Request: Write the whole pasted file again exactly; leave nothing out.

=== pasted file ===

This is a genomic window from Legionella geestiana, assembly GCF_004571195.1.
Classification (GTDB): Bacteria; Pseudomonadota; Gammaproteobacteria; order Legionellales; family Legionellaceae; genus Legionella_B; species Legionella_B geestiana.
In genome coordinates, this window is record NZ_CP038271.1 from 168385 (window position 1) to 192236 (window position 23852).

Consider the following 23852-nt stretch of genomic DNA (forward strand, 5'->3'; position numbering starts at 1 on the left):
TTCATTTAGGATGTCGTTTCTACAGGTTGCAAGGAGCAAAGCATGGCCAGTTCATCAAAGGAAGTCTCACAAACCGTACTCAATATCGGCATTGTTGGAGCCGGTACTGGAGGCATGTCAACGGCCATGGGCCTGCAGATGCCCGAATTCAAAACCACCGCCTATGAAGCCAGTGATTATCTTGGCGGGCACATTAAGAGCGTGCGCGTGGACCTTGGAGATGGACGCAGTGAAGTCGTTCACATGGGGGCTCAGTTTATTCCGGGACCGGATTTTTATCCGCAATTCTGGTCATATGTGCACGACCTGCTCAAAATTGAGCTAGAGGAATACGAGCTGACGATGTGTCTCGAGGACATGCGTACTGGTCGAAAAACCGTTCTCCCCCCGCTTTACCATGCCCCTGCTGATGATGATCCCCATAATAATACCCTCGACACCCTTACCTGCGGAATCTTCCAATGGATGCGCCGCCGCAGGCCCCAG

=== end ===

This is a genomic window from Legionella geestiana, assembly GCF_004571195.1.
Classification (GTDB): Bacteria; Pseudomonadota; Gammaproteobacteria; order Legionellales; family Legionellaceae; genus Legionella_B; species Legionella_B geestiana.
In genome coordinates, this window is record NZ_CP038271.1 from 168385 (window position 1) to 192236 (window position 23852).

Consider the following 23852-nt stretch of genomic DNA (forward strand, 5'->3'; position numbering starts at 1 on the left):
TTCATTTAGGATGTCGTTTCTACAGGTTGCAAGGAGCAAAGCATGGCCAGTTCATCAAAGGAAGTCTCACAAACCGTACTCAATATCGGCATTGTTGGAGCCGGTACTGGAGGCATGTCAACGGCCATGGGCCTGCAGATGCCCGAATTCAAAACCACCGCCTATGAAGCCAGTGATTATCTTGGCGGGCACATTAAGAGCGTGCGCGTGGACCTTGGAGATGGACGCAGTGAAGTCGTTCACATGGGGGCTCAGTTTATTCCGGGACCGGATTTTTATCCGCAATTCTGGTCATATGTGCACGACCTGCTCAAAATTGAGCTAGAGGAATACGAGCTGACGATGTGTCTCGAGGACATGCGTACTGGTCGAAAAACCGTTCTCCCCCCGCTTTACCATGCCCCTGCTGATGATGATCCCCATAATAATACCCTCGACACCCTTACCTGCGGAATCTTCCAATGGATGCGCCGCCGCAGGCCCCAG